The ethics of Holocaust representation is dealing with the issue of properly distinguishing between Good and Evil, but as stressed earlier, it is also the only all-encompassing consensus on the discourse about the Holocaust. By depicting Holocaust as an absolute, but also a transcendent Evil, we can follow the ethical code but we can neither see through the phenomenon of the Holocaust nor can we grasp the politics that produced it. This is why in the context of modes of representation and on the axis of ignorance-knowing the ethical debate is not adequate in obtaining the knowledge. The ethical dimension can only be a foundation for the production of politics which according to its proactive character contains the potential of dealing with the subject of the Holocaust. The ethical act of standing up for the victim, i.e., siding with Good – against Evil, contains an oversight about (self)victimization as a consequence of the de-subjectivization process because otherwise the victim of the Holocaust does not contain the status of a victim. Accordingly, whether we speak from the position of the victim or in the name of the victim, the pattern of the politics of Evil which led to the Holocaust repeats two-sidedly, i.e., we either accept the de-subjectivized, passive position of the victim wherefrom it is not possible to step forward and speak, or we de-subjectivize the same subject once more by depriving her of a voice in a new way where individual speaks in the name of masses. The complexity of the Holocaust and the politics of its representation, which can take the place of the ethics of representation, is comprised in a two-sided attempt of stepping-out both from the identification with the victim and/or speaking in their name and from the almost perfect matrix of the crime, where we revolve around the thesis that the Holocaust is an undeniable crime, but is invisible at the same time.

3. Resnais: The Peaceful Landscape

I am not responsible, says the Kapo.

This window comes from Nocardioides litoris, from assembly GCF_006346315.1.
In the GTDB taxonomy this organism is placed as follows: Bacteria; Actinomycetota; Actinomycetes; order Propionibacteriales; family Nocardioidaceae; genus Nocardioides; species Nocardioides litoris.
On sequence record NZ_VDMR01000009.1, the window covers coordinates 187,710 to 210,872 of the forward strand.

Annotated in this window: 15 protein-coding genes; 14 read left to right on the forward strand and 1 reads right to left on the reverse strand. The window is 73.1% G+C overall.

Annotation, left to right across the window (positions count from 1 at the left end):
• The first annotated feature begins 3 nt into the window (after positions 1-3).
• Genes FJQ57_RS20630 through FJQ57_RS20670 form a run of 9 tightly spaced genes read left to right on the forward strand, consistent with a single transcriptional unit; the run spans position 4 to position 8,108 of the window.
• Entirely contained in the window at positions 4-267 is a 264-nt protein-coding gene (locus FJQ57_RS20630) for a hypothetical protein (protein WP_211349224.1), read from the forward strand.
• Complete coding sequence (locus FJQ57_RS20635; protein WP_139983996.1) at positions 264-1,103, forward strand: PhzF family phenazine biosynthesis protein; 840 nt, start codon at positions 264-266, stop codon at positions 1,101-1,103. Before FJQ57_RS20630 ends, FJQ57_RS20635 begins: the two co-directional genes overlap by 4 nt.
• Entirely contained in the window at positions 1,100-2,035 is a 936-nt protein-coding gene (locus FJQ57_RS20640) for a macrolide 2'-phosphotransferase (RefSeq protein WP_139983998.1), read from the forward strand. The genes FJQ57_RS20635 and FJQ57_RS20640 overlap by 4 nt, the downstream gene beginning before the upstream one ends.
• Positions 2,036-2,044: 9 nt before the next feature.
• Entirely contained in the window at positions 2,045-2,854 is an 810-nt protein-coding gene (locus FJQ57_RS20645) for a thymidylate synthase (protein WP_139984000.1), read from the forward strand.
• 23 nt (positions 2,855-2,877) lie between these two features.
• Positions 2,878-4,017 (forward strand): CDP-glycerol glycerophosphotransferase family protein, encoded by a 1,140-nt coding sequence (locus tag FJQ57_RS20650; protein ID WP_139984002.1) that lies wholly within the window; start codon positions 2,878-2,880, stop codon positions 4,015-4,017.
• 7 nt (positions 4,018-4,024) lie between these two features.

I am not responsible, says the officer.
I am not responsible.
Who is responsible then?
(Night and Fog)

The invisibility of the Holocaust, i.e., the representation of the invisibility through the presence of the void that the genocide left behind, built the foundations of the politics of a different kind of films that escape the aforementioned perpetual matrix of the crime. According to the comparison between the death gaze and the head of Gorgona in the context of the Holocaust (Žižek 106), the strategy of mirror/shield which the Theseus used while confronting the epical beast was a step forward in the documentary film genre, based on the concept of cinema-truth. The first film interpreted with these concepts of the Holocaust representation in mind is Night and Fog by Alain Resnais, from 1955.

By opening the film with the sentence: “Even a peaceful landscape … can lead to a concentration camp,” Resnais is accepting this thesis that Evil does not have an inherent shape of appearance, which Hannah Arendt will later formulate by explaining the notion – ‘banality of evil’ on the factual level.[4] To paraphrase Arendt, we see at the very beginning that the crime of Holocaust proportions can happen in "every landscape," even in a peaceful one, but it also "did not happen in any landscape,"[5] and consequently, at the very beginning, the author is intentionally rejecting the idea of Evil as an absolute category and chooses the unstable ground for looking at Evil through its factual composition.

Working with facts in case of the film Night and Fog is composed of Resnais's archaeological practice of discovering so-called responsibility or Truth, and what he calls the blood that has dried up, or as Foucault adds – "the blood that has dried in the codes[6] (Foucault, “Society” 56). By capturing the peaceful landscape here and now, Resnais is introducing the kino-eye as a visitor, the objective eye of the cinematic apparatus which with wonder and without emotion, and unburdened by the absent truth about the Holocaust, moves through the landscape with the sound of pastoral music. The next scene introduces the flashback frame from 1933, positioned in a way that connects the rise of Fascism and the work done on creating and maintaining the Third Reich with the work on/construction of the concentration camps, which is underlining the similarity of the economy of such labor with the work done on building hotels and stadiums. The depicted pluralism of the architectural styles in building the watchtowers underlies the idea that the concentration camp is not a specific architectural shape, just like planning the death of a people is not a job which is different from the job of a merchant, a student, or a worker. The work on genocide is not a job that requires extraordinary preparations, a particular mindset, a special kind of secrecy, but only a businesslike dedication and discretion in order to, suddenly, bring about certain actions that in the eyes of the whole world get symbolized to the level of the absolute Evil, and although those actions were constantly present in an absurd way, similar to the way that Hemingway's character Mike from The Sun Also Rises explained his own bankruptcy – "gradually, then suddenly" (136).